This course is a graduate-level introduction to scalable parallel algorithms. “Scale” really refers to two things: efficient as the problem size grows, and efficient as the system size (measured in numbers of cores or compute nodes) grows. To really scale your algorithm in both of these senses, you need to be smart about reducing asymptotic complexity the way you’ve done for sequential algorithms since CS 101; but you also need to think about reducing communication and data movement. This course is about the basic algorithmic techniques you’ll need to do so. The techniques you’ll encounter cover the main algorithm design and analysis ideas for three major classes of machines: for multicore and manycore shared memory machines, via the work-span model; for distributed memory machines like clusters and supercomputers, via network models; and for sequential or parallel machines with deep memory hierarchies (e.g., caches). You will see these techniques applied to fundamental problems, like sorting, search on trees and graphs, and linear algebra, among others. The practical aspect of this course is implementing the algorithms and techniques you’ll learn to run on real parallel and distributed systems, so you can check whether what appears to work well in theory also translates into practice. (Programming models you’ll use include OpenMP, MPI, and possibly others.)
More information is available on the CSE 6220 course website.
This course counts towards the following specialization(s):
This course is a graduate-level introduction to parallel computing. Its goal is to give you the foundations to develop, analyze, and implement parallel and locality-efficient algorithms and data structures.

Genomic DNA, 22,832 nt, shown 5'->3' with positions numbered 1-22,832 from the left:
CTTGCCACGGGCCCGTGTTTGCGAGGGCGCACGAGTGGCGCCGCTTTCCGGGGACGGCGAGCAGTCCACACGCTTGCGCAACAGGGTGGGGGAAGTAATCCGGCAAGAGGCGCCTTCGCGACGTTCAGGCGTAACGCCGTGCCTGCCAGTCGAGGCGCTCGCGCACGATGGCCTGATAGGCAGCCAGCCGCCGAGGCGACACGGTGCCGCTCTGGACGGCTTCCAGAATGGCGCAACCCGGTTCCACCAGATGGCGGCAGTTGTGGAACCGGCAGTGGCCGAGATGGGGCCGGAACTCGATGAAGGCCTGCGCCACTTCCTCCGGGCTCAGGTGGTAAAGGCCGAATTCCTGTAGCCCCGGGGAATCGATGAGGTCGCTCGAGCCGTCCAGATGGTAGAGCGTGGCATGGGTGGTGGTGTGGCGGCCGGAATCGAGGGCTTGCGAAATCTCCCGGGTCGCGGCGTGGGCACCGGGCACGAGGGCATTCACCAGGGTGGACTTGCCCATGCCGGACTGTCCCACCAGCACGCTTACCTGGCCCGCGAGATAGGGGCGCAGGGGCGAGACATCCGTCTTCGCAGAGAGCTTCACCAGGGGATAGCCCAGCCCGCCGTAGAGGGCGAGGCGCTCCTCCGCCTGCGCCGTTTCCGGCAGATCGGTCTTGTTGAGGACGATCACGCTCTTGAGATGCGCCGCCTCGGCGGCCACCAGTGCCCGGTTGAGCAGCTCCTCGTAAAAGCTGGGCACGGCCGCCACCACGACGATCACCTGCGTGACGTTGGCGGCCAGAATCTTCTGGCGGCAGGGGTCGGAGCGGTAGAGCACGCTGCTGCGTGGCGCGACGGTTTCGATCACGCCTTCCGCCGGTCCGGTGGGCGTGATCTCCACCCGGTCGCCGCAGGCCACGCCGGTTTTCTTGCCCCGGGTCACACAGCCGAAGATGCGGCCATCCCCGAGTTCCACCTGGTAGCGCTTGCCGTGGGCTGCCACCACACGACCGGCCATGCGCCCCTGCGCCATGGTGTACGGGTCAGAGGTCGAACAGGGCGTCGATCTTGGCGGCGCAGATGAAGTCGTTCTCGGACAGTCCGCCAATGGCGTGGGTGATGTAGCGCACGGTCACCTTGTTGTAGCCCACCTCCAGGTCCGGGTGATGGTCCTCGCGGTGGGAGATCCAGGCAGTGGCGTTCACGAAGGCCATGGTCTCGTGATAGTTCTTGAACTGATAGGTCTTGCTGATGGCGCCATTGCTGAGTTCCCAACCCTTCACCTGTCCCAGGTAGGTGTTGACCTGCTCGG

Note: Sample syllabi are provided for informational purposes only. For the most up-to-date information, consult the official course documentation.
Before Taking This Class...
Suggested Background Knowledge
Please review the course readiness survey for CSE 6220. If you are unable to answer any of them you may want to refresh your knowledge of the area prior to taking this course.
It is also recommended that you:
- Have taken CS 6515: Intro to Grad Algorithms or an undergraduate algorithms class
- Have programming experience in a “low- level” “high-level” language like C or C++ (for the programming assignments)
- Have experience using command line interfaces in *nix environments (e.g., Unix, Linux
Technical Requirements and Software
- Browser and connection speed: An up-to-date version of Chrome or Firefox is strongly recommended. We also support Internet Explorer 9 and the desktop versions of Internet Explorer 10 and above (not the metro versions). 2+ Mbps is recommended; the minimum requirement is 0.768 Mbps download speed.
- Operating system:
- PC: Windows XP or higher with latest updates installed
- Mac: OS X 10.6 or higher with latest updates installed
- Linux: any recent distribution that has the supported browsers installed
- We may also elect to provide virtual machines with a standardized environment, though most of the assignments can be completed by directly logging into the HPC resource we will provide via secure shell (ssh).
All Georgia Tech students are expected to uphold the Georgia Tech Academic Honor Code. This course may impose additional academic integrity stipulations; consult the official course documentation for more information.